In elementary school, everyone wanted a Starter jacket. The Starter jacket was a winter coat for each major NFL or NBA team with the team’s colors and logo. I can remember combing Eastbay magazine, circling my favorite shoes and jackets. My mom, not entertaining the ridiculous price of a Starter jacket, but knowing I loved the Chicago Bulls, bought me a winter coat with the Chicago Bulls logo on it.
I pretended to be grateful. It was a Bulls jacket, which was good, but it was not a Starter Bulls jacket. I wanted to be like those guys with Starter jackets. I wanted to fit in and for people to like me. And I thought I could get all of that from a winter coat.
One day at recess, people separating based on the brand of their jackets. My best friend, who was the alpha male of the group, declared that my non-Starter jacket was a Starter jacket in his eyes. Because of that, I got to hang out with the “Starter jacket” crowd.
This mindset I had as a kid is not much different than the one we often have as teenagers or adults. We want to fit in with the world around us. We tend to view ourselves as better than others. Often we feel as though we must have the right phone, the right video game system, the right house, or the right look. We will not associate with certain people because we find them different, strange, or uncomfortable.
Of course, we see this in our students as well. The good news is that this is not what Jesus created us, or them, for. We have been given a new mindset in Christ along with our new life in Christ. Life, purpose, and fuel for ministry do not need be to generated, for we have them all in Christ.
We are still like the kids on the playground, albeit in more sophisticated ways. Yet God calls us to a diverse setting, the church: a group of people from all backgrounds, socio-economic statuses, personalities, and ethnicities. In church, we find those who feel they don’t quite belong as well as those who have their “group.” Even at church, we battle the temptation to live with the mindset that focuses on living to “fit in.”
This is not the mindset we envision or hope for in our youth groups.
Mercies of God
Paul writes in Romans 12: “I appeal to you therefore, brothers, by the mercies of God…” (Rom. 12:1a). Paul has just spent the last eleven chapters describing God’s sovereign grace to sinners through the life, death, and resurrection of Jesus Christ. Now, he appeals to these mercies as the source for the Christian to live with a new mindset. With this mindset, Christians see service to the body of Christ as the natural expression of their new life in Christ. As youth pastors, we can invite our students into this new mindset by inviting them into life with Jesus.
Note that Paul’s appeal is not based on fear, punishment, or penalty, but God’s mercy. We can communicate to students that God’s mercies mean that they have been justified by grace as a gift through the redemption that is in Christ Jesus, not by their ability to fit in (Rom. 3:23-24). The mercies of God direct them to receive Christ’s atoning work by faith, not by their efforts to please their friends (Rom. 3:25). The mercies of God tell them that Christ died for them while they were still sinners (Rom. 5:8). The mercies of God save them from what their sin deserves and instead give them eternal life in Christ (Rom. 6:23). Because of the salvation they have in Christ, he works all things together for their good (Rom 8:38).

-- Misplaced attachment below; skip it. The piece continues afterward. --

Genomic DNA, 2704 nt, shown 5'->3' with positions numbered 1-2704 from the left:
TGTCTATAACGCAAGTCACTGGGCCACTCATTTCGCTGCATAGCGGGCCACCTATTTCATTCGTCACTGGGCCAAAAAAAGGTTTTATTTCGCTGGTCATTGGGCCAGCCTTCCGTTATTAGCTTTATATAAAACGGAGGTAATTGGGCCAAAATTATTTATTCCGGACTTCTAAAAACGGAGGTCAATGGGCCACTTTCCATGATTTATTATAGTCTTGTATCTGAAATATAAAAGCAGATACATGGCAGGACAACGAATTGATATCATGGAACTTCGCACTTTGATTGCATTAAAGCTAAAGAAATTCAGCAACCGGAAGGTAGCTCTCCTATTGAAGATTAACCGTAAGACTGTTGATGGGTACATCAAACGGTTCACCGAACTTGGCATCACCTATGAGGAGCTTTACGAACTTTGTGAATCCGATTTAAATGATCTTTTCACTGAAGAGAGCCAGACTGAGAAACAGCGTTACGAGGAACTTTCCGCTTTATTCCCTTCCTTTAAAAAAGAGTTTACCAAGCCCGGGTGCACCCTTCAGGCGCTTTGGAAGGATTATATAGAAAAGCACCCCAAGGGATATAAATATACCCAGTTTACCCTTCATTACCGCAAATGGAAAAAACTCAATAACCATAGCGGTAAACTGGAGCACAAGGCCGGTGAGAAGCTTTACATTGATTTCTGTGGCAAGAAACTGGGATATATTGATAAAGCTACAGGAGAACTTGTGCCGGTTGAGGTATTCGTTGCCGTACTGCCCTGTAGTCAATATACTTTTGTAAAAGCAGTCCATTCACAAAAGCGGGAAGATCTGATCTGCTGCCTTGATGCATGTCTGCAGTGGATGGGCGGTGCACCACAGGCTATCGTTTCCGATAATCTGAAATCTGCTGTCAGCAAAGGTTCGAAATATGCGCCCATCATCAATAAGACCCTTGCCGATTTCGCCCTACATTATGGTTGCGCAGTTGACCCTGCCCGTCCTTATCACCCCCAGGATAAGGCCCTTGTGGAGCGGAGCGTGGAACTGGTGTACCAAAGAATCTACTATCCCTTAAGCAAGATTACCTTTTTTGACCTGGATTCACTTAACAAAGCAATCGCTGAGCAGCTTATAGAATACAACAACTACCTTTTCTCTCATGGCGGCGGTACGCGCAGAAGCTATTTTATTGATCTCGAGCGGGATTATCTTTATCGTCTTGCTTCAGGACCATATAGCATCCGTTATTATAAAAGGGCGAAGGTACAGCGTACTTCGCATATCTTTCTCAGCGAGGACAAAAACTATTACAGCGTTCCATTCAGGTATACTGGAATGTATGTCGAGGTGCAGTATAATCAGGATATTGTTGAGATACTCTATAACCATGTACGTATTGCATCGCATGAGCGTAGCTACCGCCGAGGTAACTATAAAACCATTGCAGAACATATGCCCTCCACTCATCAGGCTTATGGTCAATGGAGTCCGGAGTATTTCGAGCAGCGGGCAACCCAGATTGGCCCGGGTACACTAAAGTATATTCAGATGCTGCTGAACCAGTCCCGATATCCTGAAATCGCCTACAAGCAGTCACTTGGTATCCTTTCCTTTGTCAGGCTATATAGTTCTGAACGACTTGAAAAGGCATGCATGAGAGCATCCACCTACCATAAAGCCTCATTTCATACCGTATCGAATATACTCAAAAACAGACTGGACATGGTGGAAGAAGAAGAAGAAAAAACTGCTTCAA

New Clothes in Christ
The lengths that God went to save us reveal not only his great love but also the bankruptcy of the self-focused mindset with which we were born. Our students know that going through life working for acceptance or attempting to conform constitutes a poor life. Paul’s appeal is not from a place of God’s judgment, but God’s mercies and his unfathomable grace, so that we will believe in the riches we have in Christ.
You know that old pair of shorts your dad wears that he loves, but your mom and siblings are embarrassed every time he wears them? Or that threadbare shirt from college the still wears to remind him of a time long in the past? He doesn’t need a patch and thread— he needs new clothes! And so do we. The new “clothes” are our identity in Christ: our position before God, our comfort, our acceptance, our hope. We have been accepted by God. Invite your students to reflect on and live out of this truth.
My ability to hang out with the “Starter jacket” crowd was not fair— I didn’t even have a real one! God’s mercy to us—and to our students—in Christ is not fair. By faith in Christ, we have been declared righteous even though we are unrighteous. Unlike the different kinds of status in school or among friends, in the church we are not all on different levels of value; we are on the same level in God’s economy as recipients of grace. Our joy for God’s mercies is our social status!
Because God’s mercies in Christ are transforming mercies, we must have a new mindset of service to the body of Christ in this life. So, take joy in becoming more aware of this new mindset God has given us and inviting your students to do the same.
Youth pastors, we hope you will join us for more gospel encouragement at our 2023 conference in Nashville, TN.